NEW SCOTCH: We have a fantastic, rare new whisky in stock. Ever heard of Garnheath Distillery? Probably not. Only producing whisky for 21 years between 1865 to 1986 before being demolished in 1988, whisky from this Lost Scottish Distillery is very hard to come by. Our friends at Independent bottling company Morrison & MacKay have released a very limited 41 year single grain bottling and we LOVE it. We had a wee taste and you can read our blog here: https://www.thewhiskybarrel.co.uk/blog/post/tasting-garnheath This one is rather special! RT @_digitalsix: We've been busy little digital bees of late........Welcome The New Digital Six® Website! http://t.co/HZ8oYxuVyj

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Similar Whisky
35 Year Old 1978 Old & Rare
35 Year Old 1978 Old & Rare
ABV: 56.5%
Volume: 70cl
Bottler: Hunter Laing & Co.
Vintage: 1978
Age: 35 Year Old
NEW

Port Ellen
35 Year Old 1978 Old & Rare Whiskey

Islay Single Malt Scotch Whisky

$1,503.86
You must be at least 18 years old to purchase alcohol on this website, Please enjoy our products responsibly

Port Ellen 35 Year Old 1978 vintage Islay single malt Scotch whiskey. Single cask butt expression of the lost Scottish distillery. Bottled October 2013 by Hunter Laing & Co. for the Old & Rare series. 231 bottles.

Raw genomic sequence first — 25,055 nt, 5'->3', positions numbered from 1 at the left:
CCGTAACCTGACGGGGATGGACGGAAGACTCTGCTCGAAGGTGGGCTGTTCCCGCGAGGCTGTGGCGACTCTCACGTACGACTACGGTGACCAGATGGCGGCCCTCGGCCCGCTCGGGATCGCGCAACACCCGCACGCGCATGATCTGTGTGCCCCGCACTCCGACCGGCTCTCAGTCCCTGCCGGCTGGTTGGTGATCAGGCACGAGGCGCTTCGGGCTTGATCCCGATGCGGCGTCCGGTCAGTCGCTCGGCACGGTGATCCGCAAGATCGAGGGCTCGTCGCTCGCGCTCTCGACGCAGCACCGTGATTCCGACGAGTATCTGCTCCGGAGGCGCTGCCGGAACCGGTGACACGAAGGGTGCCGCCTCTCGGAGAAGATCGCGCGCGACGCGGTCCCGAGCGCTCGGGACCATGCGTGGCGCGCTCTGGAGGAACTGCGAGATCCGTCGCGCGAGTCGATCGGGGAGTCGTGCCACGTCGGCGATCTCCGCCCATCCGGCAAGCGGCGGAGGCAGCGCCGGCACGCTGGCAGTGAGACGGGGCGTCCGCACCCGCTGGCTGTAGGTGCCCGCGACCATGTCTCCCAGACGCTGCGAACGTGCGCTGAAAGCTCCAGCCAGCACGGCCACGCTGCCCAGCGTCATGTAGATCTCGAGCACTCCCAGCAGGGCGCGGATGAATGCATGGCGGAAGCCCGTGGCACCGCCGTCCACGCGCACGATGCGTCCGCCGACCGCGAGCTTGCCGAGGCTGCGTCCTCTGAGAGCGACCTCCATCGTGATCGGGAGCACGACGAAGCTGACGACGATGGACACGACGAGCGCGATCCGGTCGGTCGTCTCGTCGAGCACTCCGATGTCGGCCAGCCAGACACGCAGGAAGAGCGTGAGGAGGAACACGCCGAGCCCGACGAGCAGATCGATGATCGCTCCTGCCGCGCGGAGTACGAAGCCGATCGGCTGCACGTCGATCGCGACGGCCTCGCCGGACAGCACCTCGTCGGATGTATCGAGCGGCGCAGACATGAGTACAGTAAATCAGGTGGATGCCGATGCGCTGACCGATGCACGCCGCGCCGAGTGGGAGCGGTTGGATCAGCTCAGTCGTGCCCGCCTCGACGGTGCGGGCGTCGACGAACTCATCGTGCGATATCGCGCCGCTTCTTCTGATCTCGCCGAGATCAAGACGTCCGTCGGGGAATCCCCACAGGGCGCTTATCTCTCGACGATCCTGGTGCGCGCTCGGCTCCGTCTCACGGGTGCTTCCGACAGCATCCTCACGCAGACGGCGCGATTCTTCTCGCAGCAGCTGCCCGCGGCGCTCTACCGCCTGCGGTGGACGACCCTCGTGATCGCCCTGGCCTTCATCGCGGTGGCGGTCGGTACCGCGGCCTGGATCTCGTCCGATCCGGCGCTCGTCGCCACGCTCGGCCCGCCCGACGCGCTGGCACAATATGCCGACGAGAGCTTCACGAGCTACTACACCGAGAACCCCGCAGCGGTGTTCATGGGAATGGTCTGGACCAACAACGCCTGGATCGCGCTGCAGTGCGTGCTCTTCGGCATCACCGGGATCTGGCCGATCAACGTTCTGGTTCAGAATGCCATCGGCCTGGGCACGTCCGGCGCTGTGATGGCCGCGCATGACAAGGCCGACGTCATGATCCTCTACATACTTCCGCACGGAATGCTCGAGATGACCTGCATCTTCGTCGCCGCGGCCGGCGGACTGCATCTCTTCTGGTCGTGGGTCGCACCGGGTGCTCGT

A full bodied nose of earthy peatiness with a touch of iodine and sea salt.  Initially sweet on the palate with peat coming through, a definite honey note takes over giving a smooth mouth feel.  The finish is long and lingering with the peat fading slowly and the honey giving a pleasant aftertaste.

Port Ellen

Port Ellen Distillery was established by Alexander K. Mackay on the southern coast of the Isle of Islay at Port Ellen in 1825. Port Ellen was a malt whisky distillery but closed in 1983 and whilst the distillery buildings remain Port Ellen drum maltings occupy part of the site and participates in Feis Ile, the annual Islay Festival of Malt and Music. Most recent official bottling of Port Ellen single malt whisky was the Port Ellen 11thRelease. During the winter of 1823-24 James Fox tested his newly designed spirit safe at Port Ellen Distillery prior to its introduction in all Scottish licenced distilleries by 1825 in order to comply with enactment of the Excise Act of 1823. Thus Port Ellen Distillery was the first Scottish distillery to install a spirit safe and James Fox was paid £428 for his work. 

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